Quoting ikramerica (Reply 3):
Likely after 1000 frames delivered, and they will get there by end of the decade.

Not nearly as profitable as was projected, but surely not a failure.

I agree, - it will have break even - at some point. I don't know if it will be at 800 or 3.650 unit's as I have seen also.

I suggest you all read this clever blog,
http://theblogbyjavier.com/2011/10/28/will-boeing-787-ever-break-even/

Part two:
http://theblogbyjavier.com/2011/10/31/more-on-boeing-787-break-even/


And finally part three (Break even for dummies):
http://theblogbyjavier.com/2011/11/03/787-break-even-for-dummies/


But some tend to forget one very important prerequisite: The customers must be happy with it.
I think 788 is to small and I expect many -8 to be converted to -9, which - when they finally after another delay will have that frame finished, probably will be great, and I think the expected -10 could be even better for transatlatic flights, and "inter-Asia" fligths as well.

But if they do it rights this time it will break even.



keep it free of the propellers
User currently offlinesweair From Sweden, joined Nov 2011, 1820 posts, RR: 0
Reply 34, posted (2 years 2 months 3 weeks 1 day 10 hours ago) and read 8164 times:

Quoting abba (Reply 31):
At 1600 Boeing would still have been better off putting their funds in the bank....

If you concentrate on cost maybe, but I can at least think of a few things that this project has developed for the future of aviation, what is the value of all the new tech derived from this project? The electric architecture, the bleed-ess engines, cfrp barrels etc

Lots of neat new tech has been brought forward with the 787, tech that will be used on many other applications and by other OEMs. The start was lousy but I think the 787 project will shine in the end and bring a lot of income to Boeing, its suppliers and even competitors.


User currently offlineStitch From United States of America, joined Jul 2005, 30904 posts, RR: 87
Reply 35, posted (2 years 2 months 3 weeks 1 day 10 hours ago) and read 8130 times:
Support Airliners.net - become a First Class Member!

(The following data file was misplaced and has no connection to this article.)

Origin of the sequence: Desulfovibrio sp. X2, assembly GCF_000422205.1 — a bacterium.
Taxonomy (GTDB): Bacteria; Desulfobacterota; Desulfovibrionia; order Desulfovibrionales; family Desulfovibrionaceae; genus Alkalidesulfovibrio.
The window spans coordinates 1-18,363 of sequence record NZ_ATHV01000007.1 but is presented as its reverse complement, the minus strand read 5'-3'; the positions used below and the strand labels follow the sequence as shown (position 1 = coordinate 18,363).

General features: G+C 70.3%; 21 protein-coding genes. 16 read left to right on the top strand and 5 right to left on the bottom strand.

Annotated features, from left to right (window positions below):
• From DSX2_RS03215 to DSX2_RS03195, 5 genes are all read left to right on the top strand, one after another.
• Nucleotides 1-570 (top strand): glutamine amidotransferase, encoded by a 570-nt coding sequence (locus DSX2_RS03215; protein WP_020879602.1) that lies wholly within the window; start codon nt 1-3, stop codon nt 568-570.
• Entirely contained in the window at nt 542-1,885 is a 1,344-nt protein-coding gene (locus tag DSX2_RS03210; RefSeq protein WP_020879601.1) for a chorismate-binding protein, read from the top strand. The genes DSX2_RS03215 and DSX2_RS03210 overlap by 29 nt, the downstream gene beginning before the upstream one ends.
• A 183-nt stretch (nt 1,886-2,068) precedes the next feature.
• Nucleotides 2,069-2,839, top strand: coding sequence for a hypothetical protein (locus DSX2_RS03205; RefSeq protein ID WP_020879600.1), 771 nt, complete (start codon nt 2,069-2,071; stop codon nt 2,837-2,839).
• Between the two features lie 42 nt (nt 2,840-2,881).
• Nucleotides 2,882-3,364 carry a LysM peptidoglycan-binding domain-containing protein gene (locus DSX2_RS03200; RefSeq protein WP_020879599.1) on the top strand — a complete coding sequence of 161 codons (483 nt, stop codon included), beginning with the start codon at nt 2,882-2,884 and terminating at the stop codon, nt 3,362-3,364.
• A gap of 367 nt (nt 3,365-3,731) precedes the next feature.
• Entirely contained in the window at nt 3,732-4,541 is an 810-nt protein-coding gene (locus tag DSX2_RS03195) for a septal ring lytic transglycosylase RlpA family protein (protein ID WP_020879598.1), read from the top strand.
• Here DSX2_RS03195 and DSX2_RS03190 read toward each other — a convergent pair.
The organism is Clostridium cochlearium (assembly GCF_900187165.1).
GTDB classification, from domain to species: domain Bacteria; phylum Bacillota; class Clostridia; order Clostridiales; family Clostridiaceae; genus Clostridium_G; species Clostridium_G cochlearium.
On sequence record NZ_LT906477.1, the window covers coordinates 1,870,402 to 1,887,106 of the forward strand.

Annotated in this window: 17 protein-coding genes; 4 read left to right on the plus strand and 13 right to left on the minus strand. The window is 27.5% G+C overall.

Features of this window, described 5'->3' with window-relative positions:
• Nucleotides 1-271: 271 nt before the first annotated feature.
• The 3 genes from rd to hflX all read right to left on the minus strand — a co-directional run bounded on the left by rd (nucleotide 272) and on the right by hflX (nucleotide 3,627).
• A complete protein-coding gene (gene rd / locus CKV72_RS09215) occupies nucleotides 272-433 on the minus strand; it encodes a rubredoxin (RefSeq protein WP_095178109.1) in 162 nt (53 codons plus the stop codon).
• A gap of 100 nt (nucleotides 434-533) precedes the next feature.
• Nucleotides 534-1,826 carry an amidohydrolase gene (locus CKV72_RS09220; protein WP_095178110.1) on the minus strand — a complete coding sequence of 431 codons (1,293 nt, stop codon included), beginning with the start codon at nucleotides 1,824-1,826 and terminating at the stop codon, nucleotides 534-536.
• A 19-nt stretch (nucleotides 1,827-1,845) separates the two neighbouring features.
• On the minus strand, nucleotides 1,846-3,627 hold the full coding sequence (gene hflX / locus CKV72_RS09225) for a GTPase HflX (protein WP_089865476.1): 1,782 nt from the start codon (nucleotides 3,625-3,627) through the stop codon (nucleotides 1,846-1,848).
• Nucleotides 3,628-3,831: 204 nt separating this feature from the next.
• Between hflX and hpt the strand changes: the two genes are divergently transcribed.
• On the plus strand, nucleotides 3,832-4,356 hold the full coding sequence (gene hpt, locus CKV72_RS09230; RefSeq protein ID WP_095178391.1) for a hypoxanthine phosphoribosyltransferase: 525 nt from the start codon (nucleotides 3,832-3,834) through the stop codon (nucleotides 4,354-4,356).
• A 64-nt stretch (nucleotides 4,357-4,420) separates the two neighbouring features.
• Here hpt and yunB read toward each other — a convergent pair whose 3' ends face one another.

Quoting panais (Reply 25):
I think that the 787-8 will never break even, while the 787-9 and the 787-10 will because more of them will be built.

It doesn't really matter if an individual model within the family breaks even, as long as the family as a whole breaks even.

With so few sales, the 777-200A can't possibly have recovered more than a fraction of the cost to bring it to market, but the 777-200ER did very well and when you add in the 777-200LR, 777-300, 777-300ER and 777 Freighter, the whole program is said to be very good to Boeing's bottom line.



In the end, if Boeing felt every 787 delivered would lose them money, they'd have cancelled the program before first delivery to NH. Better to lose $30 billion by canceling than $60 billion by delivering.

[Edited 2012-06-08 07:22:45]

User currently offlineDaysleeper From UK - England, joined Dec 2009, 841 posts, RR: 1
Reply 36, posted (2 years 2 months 3 weeks 1 day 10 hours ago) and read 8076 times:

Quoting ikramerica (Reply 29):
No links just memories?

I've asked you more than once now where you go the 1000 figure from and both times you have evaded answering by posting a question.

In previous discussions on this subject I have spent a great deal of time and effort going through the numbers for the 787, if you actually have real data and a sound basis for your estimate then I'm more than happy to do so again. I'm not however going to waste my time if your basis is nothing more than wishful thinking.

So, for the third time; What are you basing your estimate on? And is this a production break even, or a project break even?


User currently offlinesweair From Sweden, joined Nov 2011, 1820 posts, RR: 0
Reply 37, posted (2 years 2 months 3 weeks 1 day 9 hours ago) and read 7896 times:

And one thing we forget, parts and services. Its the same with cars, the profit of the vehicle is small but the parts and services pays for that in the long run.

Air framers make a lot even on old planes, all those spares and consulting...


User currently offlineStitch From United States of America, joined Jul 2005, 30904 posts, RR: 87
Reply 38, posted (2 years 2 months 3 weeks 1 day 9 hours ago) and read 7900 times:
Support Airliners.net - become a First Class Member!

Boeing's Accounting Block for the 787 is 1100 frames, so that's when they expect to have amortized all the production costs (R&D have already been accounted for in previous income statements).

User currently offlineairbazar From United States of America, joined Sep 2003, 8314 posts, RR: 10
Reply 39, posted (2 years 2 months 3 weeks 1 day 9 hours ago) and read 7860 times:

Quoting MaverickM11 (Reply 15):
Right now the numbers are totally on the 788s side--huge backlog, enormous opportunity in terms of network application, and plenty of existing aircraft it can replace. The 380 has none of those things, in spite of both model's disastrous program start.

You're comparing apples and oranges. The 787 despite all it's expectations will for a long time be a "replacement" aircraft, as you point out. The A380 on the other end, is changing the markets and the industry as a whole. It's not fair to say that the A380 has less potential than the 787 because it has no existing aircraft to replace. The A380 is its own new segment so logically it is not replacing anything else but itself a few years down the road. Better yet, it will be next stepping stone for customers who need to grow from the 748i, unless Boeing comes up with anything bigger. The production rate and sale price is also verry different on the A380 vs. 787. The current 787 and A380 backlogs are about the same in terms of production months. The 787 backlog will be even shorter is Boeing starts delivering more than 10/month after next year.